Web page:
I don't have to run up or down stairs to answer the phone any more or get up to change channels. (You can't manually change channels if you want to!) So what do we do for exercise? A machine (treadmill, stairmaster…) You can even program a treadmill to move without you on it. Is it just me, or are things getting a little creepy?

  2. Adeniji Kayode
    December 12, 2012

    It seems to look like many foxconn employees will soon be out of job by the end of the year.

  3. Clairvoyant
    December 13, 2012

    I actually didn't hear about the “FoxBots” until I read this article. This is some amazing technology! However, it is very concerning how many people will loose jobs because of this. Does anyone know who the manufacturer of these robots is? Or is Foxconn building them for themselves?

  4. Adeniji Kayode
    December 13, 2012

    This might be a ggod move for Forconn but then it may not have to worry about issues that surround human workers such as strict polies, extremely long hours and unfair pay yet, if this is not properly handled will lead to so many people joblessness.

    But then the robots would still need human to oil them when they malfunction.

  5. ahdand
    December 14, 2012

    Robotic activities are becoming very common these days with the technology moving fast. I think humans will have less work in the future since programatic memory will work fast and adapt faster than the human memory.

  6. FLYINGSCOT
    December 14, 2012

    I am all for increased automation as it means humans will move further up the knowledge chain as we are still needed to design and maintain the robots.  Since overall productivity should still go up it will make for an easier life for all us humans 😉

  7. SP
    December 14, 2012

    With Foxconn always in the news associated with employee suicide cases, I guess its wise for them to deploy few robots who will not complain about living conditions. The robots just have to be charged and programmed. May be the they will also need supervisory robotos. Wonder how much ewaste would be generated by Foxconn alone.

  8. prabhakar_deosthali
    December 14, 2012

    About 25 years back I had a chance to visit a car manufacturing plant near Paris. On the assembly line of that plant there were about 35 robots operating on the whole of the assembly line of that car plant which rolled out a new car every 2 minutes. I could see the human workers only towards the end of the assembly line doing the final electrical fittings and doing the test rides of the finished vehicles.

    So there is no wonder if such scenario now appears on electronic manufacturing lines and if the economics works out well then why not.

    But  I am just wondering  that the basic incentives for moving such assembly lines to countries like China was that their manual labor was very cheap and the workers were very fast at doing the repeated assembly jobs.

    A robotic factory could as well in any other country as the robot will cost the same.

    So may be the western world has a chance here to bring back all that manufacturing on shore again

    But not necessarily the jobs!

     

     

  9. Adeniji Kayode
    December 14, 2012

    The introduction of robots might lead to joblessness but things would normalise with time.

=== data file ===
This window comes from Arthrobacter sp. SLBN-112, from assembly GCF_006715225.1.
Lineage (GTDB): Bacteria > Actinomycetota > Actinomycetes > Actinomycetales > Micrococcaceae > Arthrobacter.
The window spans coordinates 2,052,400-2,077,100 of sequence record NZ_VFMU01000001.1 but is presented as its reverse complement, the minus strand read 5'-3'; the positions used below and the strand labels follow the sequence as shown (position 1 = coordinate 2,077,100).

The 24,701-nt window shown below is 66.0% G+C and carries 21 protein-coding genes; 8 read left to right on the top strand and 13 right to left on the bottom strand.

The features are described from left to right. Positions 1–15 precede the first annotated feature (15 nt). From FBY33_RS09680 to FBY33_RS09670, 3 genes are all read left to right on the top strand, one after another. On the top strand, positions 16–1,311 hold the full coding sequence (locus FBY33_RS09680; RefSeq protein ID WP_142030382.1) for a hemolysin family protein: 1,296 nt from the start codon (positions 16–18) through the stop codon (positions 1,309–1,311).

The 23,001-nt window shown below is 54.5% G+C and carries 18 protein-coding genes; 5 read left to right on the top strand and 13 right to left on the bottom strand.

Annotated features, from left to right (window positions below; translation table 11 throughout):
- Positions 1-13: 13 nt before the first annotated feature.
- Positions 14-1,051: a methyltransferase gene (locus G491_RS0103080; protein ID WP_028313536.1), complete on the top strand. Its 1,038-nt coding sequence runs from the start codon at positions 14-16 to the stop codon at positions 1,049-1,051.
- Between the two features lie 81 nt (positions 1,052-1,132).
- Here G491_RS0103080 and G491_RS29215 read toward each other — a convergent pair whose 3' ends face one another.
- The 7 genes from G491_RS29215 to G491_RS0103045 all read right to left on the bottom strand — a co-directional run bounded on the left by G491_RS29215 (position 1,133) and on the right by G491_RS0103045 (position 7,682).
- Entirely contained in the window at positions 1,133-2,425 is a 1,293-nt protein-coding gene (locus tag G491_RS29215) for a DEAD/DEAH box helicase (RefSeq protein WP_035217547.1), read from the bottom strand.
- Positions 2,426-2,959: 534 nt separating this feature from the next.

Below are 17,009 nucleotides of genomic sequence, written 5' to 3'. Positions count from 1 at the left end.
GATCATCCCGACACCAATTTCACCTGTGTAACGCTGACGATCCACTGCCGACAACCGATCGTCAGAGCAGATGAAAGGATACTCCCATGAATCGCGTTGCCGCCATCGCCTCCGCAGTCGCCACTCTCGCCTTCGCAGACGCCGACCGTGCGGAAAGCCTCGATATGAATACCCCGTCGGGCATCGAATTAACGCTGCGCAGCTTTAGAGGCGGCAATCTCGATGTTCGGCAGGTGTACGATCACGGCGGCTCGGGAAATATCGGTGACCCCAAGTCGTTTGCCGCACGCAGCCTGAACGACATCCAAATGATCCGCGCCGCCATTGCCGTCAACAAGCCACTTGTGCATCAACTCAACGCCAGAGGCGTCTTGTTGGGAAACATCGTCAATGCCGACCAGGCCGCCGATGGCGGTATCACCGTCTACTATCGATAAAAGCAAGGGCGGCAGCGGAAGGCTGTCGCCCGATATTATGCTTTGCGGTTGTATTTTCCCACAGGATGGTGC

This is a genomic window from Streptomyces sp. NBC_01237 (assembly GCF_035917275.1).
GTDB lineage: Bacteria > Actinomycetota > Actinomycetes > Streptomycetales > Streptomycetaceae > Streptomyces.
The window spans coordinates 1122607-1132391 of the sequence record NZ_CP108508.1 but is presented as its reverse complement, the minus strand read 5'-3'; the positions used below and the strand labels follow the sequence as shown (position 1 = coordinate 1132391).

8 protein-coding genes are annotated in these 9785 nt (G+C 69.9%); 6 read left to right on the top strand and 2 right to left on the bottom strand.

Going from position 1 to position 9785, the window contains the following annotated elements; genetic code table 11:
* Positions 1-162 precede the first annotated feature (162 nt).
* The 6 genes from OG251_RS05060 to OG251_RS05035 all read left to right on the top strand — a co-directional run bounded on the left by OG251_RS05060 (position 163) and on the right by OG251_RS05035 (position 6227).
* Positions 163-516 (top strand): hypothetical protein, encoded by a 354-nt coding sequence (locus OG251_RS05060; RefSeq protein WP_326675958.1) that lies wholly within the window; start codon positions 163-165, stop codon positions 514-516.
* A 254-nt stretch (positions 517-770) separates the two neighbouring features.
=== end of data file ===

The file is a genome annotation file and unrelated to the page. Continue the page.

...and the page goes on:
This might cause people to start taking courses in robot maintenance and programming.

    This also means that some career discipline will no longer be neccessary or available in universities.

  10. Adeniji Kayode
    December 14, 2012

    FLYINGSCOT.

    I agree with you on that but do you foresee us having robocops one day?

  11. Adeniji Kayode
    December 14, 2012

    SP

    well, humans will have to do the supervision which means that humans will still be needed but in small numbers and probably with a more special discipline.

  12. Adeniji Kayode
    December 14, 2012

    You mean to say that Man and machine will have to coexist to solve our daily problem

  13. Mr. Roques
    December 14, 2012

    I would like to see those FoxBots (reminded me of Austin Power's femme bots) working. 

    Is FOXCOM on 24 hr shifts? If robots work 24/7/365, the breakeven point is even closer. 

    Can those FoxBots do any job?

  14. SP
    December 14, 2012

    Mr. Roques, Good point. Robots will do the work as they are programmed. Their would be a microcontroller chip inside each robot preprogrammed to do the functions. Ofcourse they wont get tired and many not need to take a break for natural reasons. And if they get into a situation that is not in their program, depending on what is written in the program they will behave. May be raise an alarm.

  15. Adeniji Kayode
    December 14, 2012

    SP,

    They won't get tired but definately need servicing and maintenance.

  16. dalexander
    December 14, 2012

    @Prabhakar…True…not necessarily jobs. This seems like another way for the rich to get richer while the goods are purchased by the masses that will be able to take advantage of automation based pricing. Seems like a good move to identify the mass robot makers and invest so you can be one of those rich guys.

  17. DWeil
    December 15, 2012

    According to http://www.everything-robotic.com/2012/10/foxbots-being-deployed-in-china.html they are employing 1.2 million workers at Foxconn, and they want to install 1 million robots until 2014.

    If the Foxconn management were out to replace their workforce with robots, going by those numbers they would be very, very inefficient at it.

    They would have to be even more inefficient, if they retrained a big part of those 1.2 million workers to do the service and maintenance for 1 million robots.

    The same goes for building robots that need a significant amount of service and maintenance in the first place.

    Apparently they wanted to have 300,000 robots installed by the end of 2012 and are hard pushed to achieve 10 % of that. So maybe they are indeed inefficient? Or are all those figures only attempts at building political pressure to achieve other ends?